We had imagined a dirty dungeon in the Middle Ages to be somehow filthier…
Certain historical guidelines simply don’t seem to matter if they don’t fit into the film’s image. “The Reckoning,” for example, includes a scene in which Grace is dragged out of her hut by some plague healers and taken prisoner. Apparently the fact that these same doctors were wearing a scary-looking mask seemed to be enough for the makers to automatically make them the devil’s right hand. In any case, you never see them performing medical procedures. Just like no other person in “The Reckoning”, which is actually supposed to take place during this time. The topic of plague is even mentioned in the introductory text panel, but Marshall doesn’t seem to have even considered the plague worth the background noise to add to the atmosphere. Only very occasionally do we see plague corpses lying around in the remarkably tidy village streets and, on top of that, no one seems to be afraid of coming into contact with them. No, Neil Marshall can emphasize as often as he wants that his film is about wanting to draw attention to the suffering of women during the time of witch hunts. His “The Reckoning” never has any serious historical claim. And if Marshall did have it, his attempt to combine it cinematically with a horror and torture film structure backfired spectacularly. Ultimately, “The Reckoning” would probably best be seen as a kind of “medieval rape and revenge” film, since the protagonist eventually gets her opportunity to take revenge for her torment. Unfortunately, Charlotte Kirk has so far failed to stir up sympathy for her suffering character. Pointing out that you are stronger than your own tormentor for an hour and a half with a stone-faced (or rather, makeup-painted) face is too weak a characterization, even for a horror film character.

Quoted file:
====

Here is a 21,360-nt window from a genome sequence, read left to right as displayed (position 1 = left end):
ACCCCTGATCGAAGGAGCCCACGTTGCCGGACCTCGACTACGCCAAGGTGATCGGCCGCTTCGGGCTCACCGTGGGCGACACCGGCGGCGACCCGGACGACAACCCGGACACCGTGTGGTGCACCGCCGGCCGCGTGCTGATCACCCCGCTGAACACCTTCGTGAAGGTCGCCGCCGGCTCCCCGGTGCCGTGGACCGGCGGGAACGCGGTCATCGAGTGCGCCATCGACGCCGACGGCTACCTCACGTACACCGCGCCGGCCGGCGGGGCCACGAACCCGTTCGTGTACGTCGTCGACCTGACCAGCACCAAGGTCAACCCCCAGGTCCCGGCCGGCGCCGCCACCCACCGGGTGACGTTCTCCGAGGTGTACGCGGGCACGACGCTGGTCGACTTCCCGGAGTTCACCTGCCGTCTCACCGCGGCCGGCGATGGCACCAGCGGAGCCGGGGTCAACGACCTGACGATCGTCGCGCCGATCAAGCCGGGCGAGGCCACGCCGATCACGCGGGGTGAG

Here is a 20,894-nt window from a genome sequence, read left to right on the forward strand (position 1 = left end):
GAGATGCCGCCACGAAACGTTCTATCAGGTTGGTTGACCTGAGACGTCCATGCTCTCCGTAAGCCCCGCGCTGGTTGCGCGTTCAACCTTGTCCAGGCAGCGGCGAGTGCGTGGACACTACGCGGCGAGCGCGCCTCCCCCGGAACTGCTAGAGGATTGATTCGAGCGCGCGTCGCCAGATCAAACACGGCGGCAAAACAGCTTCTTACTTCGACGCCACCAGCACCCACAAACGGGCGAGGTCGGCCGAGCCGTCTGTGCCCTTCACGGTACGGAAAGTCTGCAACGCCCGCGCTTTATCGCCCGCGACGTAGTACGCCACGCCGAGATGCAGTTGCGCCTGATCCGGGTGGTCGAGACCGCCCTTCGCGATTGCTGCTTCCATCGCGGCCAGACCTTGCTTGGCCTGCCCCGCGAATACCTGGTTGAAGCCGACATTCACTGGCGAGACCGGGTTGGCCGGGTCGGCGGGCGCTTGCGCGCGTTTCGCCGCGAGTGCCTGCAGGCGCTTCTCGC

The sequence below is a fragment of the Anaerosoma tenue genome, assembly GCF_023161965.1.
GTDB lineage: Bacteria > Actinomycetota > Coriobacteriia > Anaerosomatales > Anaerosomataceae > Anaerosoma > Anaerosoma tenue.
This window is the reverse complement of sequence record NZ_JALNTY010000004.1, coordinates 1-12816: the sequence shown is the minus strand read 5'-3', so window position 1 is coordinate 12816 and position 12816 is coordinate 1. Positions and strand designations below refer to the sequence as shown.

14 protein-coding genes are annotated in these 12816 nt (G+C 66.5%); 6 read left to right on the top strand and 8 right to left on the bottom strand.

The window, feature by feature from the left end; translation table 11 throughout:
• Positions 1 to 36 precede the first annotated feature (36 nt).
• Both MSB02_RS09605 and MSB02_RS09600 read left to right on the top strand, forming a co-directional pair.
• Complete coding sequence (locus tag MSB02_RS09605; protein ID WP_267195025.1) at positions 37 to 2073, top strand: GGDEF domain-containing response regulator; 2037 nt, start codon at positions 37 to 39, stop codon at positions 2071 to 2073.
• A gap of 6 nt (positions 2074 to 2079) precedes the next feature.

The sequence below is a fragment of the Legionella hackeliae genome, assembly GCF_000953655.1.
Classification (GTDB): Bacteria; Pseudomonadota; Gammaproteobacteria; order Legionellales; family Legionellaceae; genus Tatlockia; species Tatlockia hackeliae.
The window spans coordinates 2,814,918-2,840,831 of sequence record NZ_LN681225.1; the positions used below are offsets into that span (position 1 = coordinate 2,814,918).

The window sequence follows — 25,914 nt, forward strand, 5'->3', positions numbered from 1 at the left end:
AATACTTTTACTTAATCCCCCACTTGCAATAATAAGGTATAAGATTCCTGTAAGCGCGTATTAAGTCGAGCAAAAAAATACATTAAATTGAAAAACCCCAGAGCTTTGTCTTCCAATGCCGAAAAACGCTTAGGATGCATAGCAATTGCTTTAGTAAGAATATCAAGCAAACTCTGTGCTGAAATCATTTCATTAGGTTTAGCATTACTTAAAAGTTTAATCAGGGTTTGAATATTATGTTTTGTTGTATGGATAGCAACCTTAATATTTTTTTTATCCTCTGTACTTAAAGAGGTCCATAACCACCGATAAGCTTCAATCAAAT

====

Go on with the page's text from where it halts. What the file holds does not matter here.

“No, Neil Marshall can emphasize as often as he wants that his film is about wanting to draw attention to the suffering of women during the time of witch hunts. His “The Reckoning” never has any serious historical claim.”
A However, “The Reckoning” can boast a pretty impressive splatter effect. Embedded in a narrative thread that is irrelevant to the rest of the film’s plot and revolves around a friend of Grace’s and her violent husband, at some point you see a man’s face being crushed by a carriage wheel. This scene looks good, the haptic effect is reminiscent of the heyday of splatter cinema in the early 1980s. And yet this moment stands out so clearly from the film because it emphasizes the absurdity of everything in “The Reckoning”. This isn’t about illustrating a well-thought-out story; Neil Marshall didn’t intend to tell anything. Instead, his film seems like a series of pictures that he simply wanted to shoot at some point, regardless of whether they even fit into a single film or whether such a jumble of images would have preferred to remain unshot.
Conclusion: Neil Marshall’s witch horror “The Reckoning”, which is misguided in terms of content and tone, not only has an unsympathetic backstory, but is also an uncomfortable film in the worst sense of the word, which from an aesthetic point of view can hardly be distinguished from amateur costume theater.
The Reckoning is available on DVD, Blu-ray and VOD from May 28th.